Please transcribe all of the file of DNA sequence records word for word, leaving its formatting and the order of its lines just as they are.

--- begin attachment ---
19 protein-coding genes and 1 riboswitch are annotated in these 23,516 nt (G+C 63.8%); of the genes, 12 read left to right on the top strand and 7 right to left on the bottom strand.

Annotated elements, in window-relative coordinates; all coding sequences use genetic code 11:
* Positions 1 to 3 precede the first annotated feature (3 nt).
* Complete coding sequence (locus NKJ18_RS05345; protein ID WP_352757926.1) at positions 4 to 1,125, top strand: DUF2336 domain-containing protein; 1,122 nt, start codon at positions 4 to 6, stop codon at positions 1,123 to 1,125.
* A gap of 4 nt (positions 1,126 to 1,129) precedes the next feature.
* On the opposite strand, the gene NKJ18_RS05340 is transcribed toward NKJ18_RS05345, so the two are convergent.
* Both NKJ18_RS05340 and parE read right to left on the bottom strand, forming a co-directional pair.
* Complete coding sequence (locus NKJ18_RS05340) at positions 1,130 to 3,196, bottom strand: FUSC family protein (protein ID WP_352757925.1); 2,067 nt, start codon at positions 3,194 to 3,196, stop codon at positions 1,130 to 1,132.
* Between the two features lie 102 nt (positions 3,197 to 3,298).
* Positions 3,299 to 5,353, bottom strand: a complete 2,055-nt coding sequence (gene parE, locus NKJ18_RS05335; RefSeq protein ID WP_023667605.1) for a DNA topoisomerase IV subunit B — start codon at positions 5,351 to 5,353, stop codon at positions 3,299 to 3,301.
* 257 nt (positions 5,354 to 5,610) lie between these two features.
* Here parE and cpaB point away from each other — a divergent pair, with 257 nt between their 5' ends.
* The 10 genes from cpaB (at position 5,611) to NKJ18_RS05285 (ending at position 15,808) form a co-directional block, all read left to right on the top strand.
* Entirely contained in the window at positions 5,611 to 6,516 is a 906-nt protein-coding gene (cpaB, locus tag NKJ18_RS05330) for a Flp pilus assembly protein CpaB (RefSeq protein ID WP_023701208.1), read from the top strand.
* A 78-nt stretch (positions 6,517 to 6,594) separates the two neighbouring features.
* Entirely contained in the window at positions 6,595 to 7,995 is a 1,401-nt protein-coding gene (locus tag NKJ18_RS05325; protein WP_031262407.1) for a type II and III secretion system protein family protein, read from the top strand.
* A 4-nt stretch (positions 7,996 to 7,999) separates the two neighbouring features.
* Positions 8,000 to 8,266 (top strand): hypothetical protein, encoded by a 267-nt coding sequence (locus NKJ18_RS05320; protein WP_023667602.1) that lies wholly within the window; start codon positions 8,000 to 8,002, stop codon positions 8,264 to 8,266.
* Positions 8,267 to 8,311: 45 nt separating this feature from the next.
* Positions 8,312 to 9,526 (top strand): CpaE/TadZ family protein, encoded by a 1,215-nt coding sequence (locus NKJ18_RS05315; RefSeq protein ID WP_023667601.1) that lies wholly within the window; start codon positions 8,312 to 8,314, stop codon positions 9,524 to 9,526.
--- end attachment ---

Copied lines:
19 protein-coding genes and 1 riboswitch are annotated in these 23,516 nt (G+C 63.8%); of the genes, 12 read left to right on the top strand and 7 right to left on the bottom strand.

Annotated elements, in window-relative coordinates; all coding sequences use genetic code 11:
* Positions 1 to 3 precede the first annotated feature (3 nt).
* Complete coding sequence (locus NKJ18_RS05345; protein ID WP_352757926.1) at positions 4 to 1,125, top strand: DUF2336 domain-containing protein; 1,122 nt, start codon at positions 4 to 6, stop codon at positions 1,123 to 1,125.
* A gap of 4 nt (positions 1,126 to 1,129) precedes the next feature.
* On the opposite strand, the gene NKJ18_RS05340 is transcribed toward NKJ18_RS05345, so the two are convergent.
* Both NKJ18_RS05340 and parE read right to left on the bottom strand, forming a co-directional pair.
* Complete coding sequence (locus NKJ18_RS05340) at positions 1,130 to 3,196, bottom strand: FUSC family protein (protein ID WP_352757925.1); 2,067 nt, start codon at positions 3,194 to 3,196, stop codon at positions 1,130 to 1,132.
* Between the two features lie 102 nt (positions 3,197 to 3,298).
* Positions 3,299 to 5,353, bottom strand: a complete 2,055-nt coding sequence (gene parE, locus NKJ18_RS05335; RefSeq protein ID WP_023667605.1) for a DNA topoisomerase IV subunit B — start codon at positions 5,351 to 5,353, stop codon at positions 3,299 to 3,301.
* 257 nt (positions 5,354 to 5,610) lie between these two features.
* Here parE and cpaB point away from each other — a divergent pair, with 257 nt between their 5' ends.
* The 10 genes from cpaB (at position 5,611) to NKJ18_RS05285 (ending at position 15,808) form a co-directional block, all read left to right on the top strand.
* Entirely contained in the window at positions 5,611 to 6,516 is a 906-nt protein-coding gene (cpaB, locus tag NKJ18_RS05330) for a Flp pilus assembly protein CpaB (RefSeq protein ID WP_023701208.1), read from the top strand.
* A 78-nt stretch (positions 6,517 to 6,594) separates the two neighbouring features.
* Entirely contained in the window at positions 6,595 to 7,995 is a 1,401-nt protein-coding gene (locus tag NKJ18_RS05325; protein WP_031262407.1) for a type II and III secretion system protein family protein, read from the top strand.
* A 4-nt stretch (positions 7,996 to 7,999) separates the two neighbouring features.
* Positions 8,000 to 8,266 (top strand): hypothetical protein, encoded by a 267-nt coding sequence (locus NKJ18_RS05320; protein WP_023667602.1) that lies wholly within the window; start codon positions 8,000 to 8,002, stop codon positions 8,264 to 8,266.
* Positions 8,267 to 8,311: 45 nt separating this feature from the next.
* Positions 8,312 to 9,526 (top strand): CpaE/TadZ family protein, encoded by a 1,215-nt coding sequence (locus NKJ18_RS05315; RefSeq protein ID WP_023667601.1) that lies wholly within the window; start codon positions 8,312 to 8,314, stop codon positions 9,524 to 9,526.